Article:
Blame the Griffins – Really?


When about 250 citizens venture out on a cold night to hear about plans for the foreshores of West Basin one would expect that they would be taken seriously.

At least one would hope so. You would expect anyone presenting to this Canberra gathering of like minds – with a huge range of expertise and experiences – that the presentations would be fact based, not be patronising, and be honed down to ensure that there were main points to be made and would avoid spin and generalisations.

At the meeting called by the Lake Burley Griffin Guardians at the Hughes hall on Wednesday 27th July – exactly the opposite happened. It was sadly laughable! And the audience reacted accordingly – polite chuckles were frequent.

In this short piece it would be impossible to provide all the details of the government presenters’ frequent use of spin, the multiple instances of misleading information, the many occasions of cherry-picking, and some wondrously stupid claims.

It was a strange event to witness. The bureaucrats all presented as if they were talking to one of their specially selected tame consultation groups – that later get counted as participants and included in their reports on the processes of consultations.

Here’s just a few examples of the sad amusements for the night:

The NCA Chief tried vainly to convince the audience that they needed to get things into perspective – after all we were talking about a small part of the total foreshore – being 2km of 40km. A hushed chuckle and grumble went through the hall. Later someone pointed out that we gave away Kingston foreshore for those shocking toasters, and now the NCA was saying that we should give away another important foreshore for more of the same. And next?

There was a footnote to the Kingston toaster debacle. One respondent later pointed out that the original urban design brief for the Kingston foreshore was an innovative urban village complete with ample green open spaces and many sustainable features.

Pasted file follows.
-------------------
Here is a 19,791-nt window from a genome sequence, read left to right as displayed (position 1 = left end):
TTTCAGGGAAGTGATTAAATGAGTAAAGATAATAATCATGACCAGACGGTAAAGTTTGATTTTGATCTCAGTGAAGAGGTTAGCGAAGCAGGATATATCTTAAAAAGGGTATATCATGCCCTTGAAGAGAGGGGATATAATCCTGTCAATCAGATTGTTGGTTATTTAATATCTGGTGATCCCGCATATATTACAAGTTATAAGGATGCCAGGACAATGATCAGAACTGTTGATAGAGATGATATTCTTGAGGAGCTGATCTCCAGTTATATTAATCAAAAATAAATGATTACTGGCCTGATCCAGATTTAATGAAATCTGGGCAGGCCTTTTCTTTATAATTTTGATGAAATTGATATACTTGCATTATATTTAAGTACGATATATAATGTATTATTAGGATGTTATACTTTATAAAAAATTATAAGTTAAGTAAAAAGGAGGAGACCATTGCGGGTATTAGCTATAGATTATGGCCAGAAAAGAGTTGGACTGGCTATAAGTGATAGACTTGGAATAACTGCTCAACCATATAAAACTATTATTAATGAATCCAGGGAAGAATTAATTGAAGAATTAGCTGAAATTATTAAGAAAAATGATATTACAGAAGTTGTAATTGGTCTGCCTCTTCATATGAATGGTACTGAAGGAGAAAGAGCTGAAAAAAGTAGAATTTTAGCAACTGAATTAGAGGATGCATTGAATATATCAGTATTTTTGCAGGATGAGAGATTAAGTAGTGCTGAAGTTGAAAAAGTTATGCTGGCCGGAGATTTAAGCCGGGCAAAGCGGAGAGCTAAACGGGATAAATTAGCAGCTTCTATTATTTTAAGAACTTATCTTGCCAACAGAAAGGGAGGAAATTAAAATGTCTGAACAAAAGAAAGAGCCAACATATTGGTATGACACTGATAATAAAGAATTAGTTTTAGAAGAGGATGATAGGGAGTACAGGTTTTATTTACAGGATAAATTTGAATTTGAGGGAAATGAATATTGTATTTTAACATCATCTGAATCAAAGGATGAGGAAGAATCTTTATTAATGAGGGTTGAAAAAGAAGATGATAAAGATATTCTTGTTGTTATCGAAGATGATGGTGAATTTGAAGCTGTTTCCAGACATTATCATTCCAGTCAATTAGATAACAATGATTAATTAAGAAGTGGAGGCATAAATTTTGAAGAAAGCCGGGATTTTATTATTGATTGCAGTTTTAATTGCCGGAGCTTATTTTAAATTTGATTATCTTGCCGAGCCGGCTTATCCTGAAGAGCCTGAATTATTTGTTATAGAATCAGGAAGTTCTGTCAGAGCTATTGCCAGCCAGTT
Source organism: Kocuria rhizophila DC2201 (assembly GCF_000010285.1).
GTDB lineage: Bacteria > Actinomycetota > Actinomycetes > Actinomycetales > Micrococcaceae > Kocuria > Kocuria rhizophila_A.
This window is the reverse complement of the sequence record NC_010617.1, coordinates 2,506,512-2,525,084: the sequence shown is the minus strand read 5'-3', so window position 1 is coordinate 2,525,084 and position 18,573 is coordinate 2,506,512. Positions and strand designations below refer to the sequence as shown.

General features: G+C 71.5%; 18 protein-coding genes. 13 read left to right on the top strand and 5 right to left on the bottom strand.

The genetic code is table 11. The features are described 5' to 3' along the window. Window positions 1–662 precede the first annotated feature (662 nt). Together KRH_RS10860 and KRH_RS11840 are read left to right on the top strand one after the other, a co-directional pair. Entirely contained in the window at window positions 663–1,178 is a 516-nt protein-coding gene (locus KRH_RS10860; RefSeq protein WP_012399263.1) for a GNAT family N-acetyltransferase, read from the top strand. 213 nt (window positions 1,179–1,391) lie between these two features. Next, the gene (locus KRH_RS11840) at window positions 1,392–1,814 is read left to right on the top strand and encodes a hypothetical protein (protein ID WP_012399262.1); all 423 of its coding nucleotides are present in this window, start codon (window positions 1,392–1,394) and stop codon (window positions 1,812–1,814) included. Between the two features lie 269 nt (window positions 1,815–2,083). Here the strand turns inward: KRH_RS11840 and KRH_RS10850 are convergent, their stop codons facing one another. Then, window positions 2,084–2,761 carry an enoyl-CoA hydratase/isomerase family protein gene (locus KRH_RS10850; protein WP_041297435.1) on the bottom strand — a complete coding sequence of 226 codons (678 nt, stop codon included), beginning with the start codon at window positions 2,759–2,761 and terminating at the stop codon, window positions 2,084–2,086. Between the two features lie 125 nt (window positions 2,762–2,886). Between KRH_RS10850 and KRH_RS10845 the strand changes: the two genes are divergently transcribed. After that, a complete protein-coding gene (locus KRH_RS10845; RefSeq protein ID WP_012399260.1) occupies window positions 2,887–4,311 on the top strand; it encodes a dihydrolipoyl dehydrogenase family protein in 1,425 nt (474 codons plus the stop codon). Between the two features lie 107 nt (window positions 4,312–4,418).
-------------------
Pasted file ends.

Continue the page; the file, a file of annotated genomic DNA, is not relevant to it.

But as we all know, the original planning and design work was trashed to please the developers. So even if we accept what is being proposed by the LDA for the West Basin – it will most likely not be delivered and will be trashed for more of the same as we see in Kingston.

The main government presenter – who ran over time and looked like he did not want to stop – based most of his arguments around the now well-used myth that all this fitted within his version of the Griffin Plan. Every time he said this there were murmurings – especially from the several Griffin specialists in the room. Several people from the audience later debunked this.

‘Blame Griffin’ was his mantra for the night. Really!

These government bureaucrats, who are the descendants of those bureaucrats who drove the Griffins out of this town, are now using a very twisted version of the designer’s concepts to justify something that the Griffins would totally reject.

This project as with many others around town is a case of selling our land to suit other interests. In the process of dealing with the public backlash they use very practiced and clichéd spin to justify dubious decisions.

The representation on the night was typical of the LDA bureaucrats who have come to operate in a world separate to the rest of us and totally believe their own spin.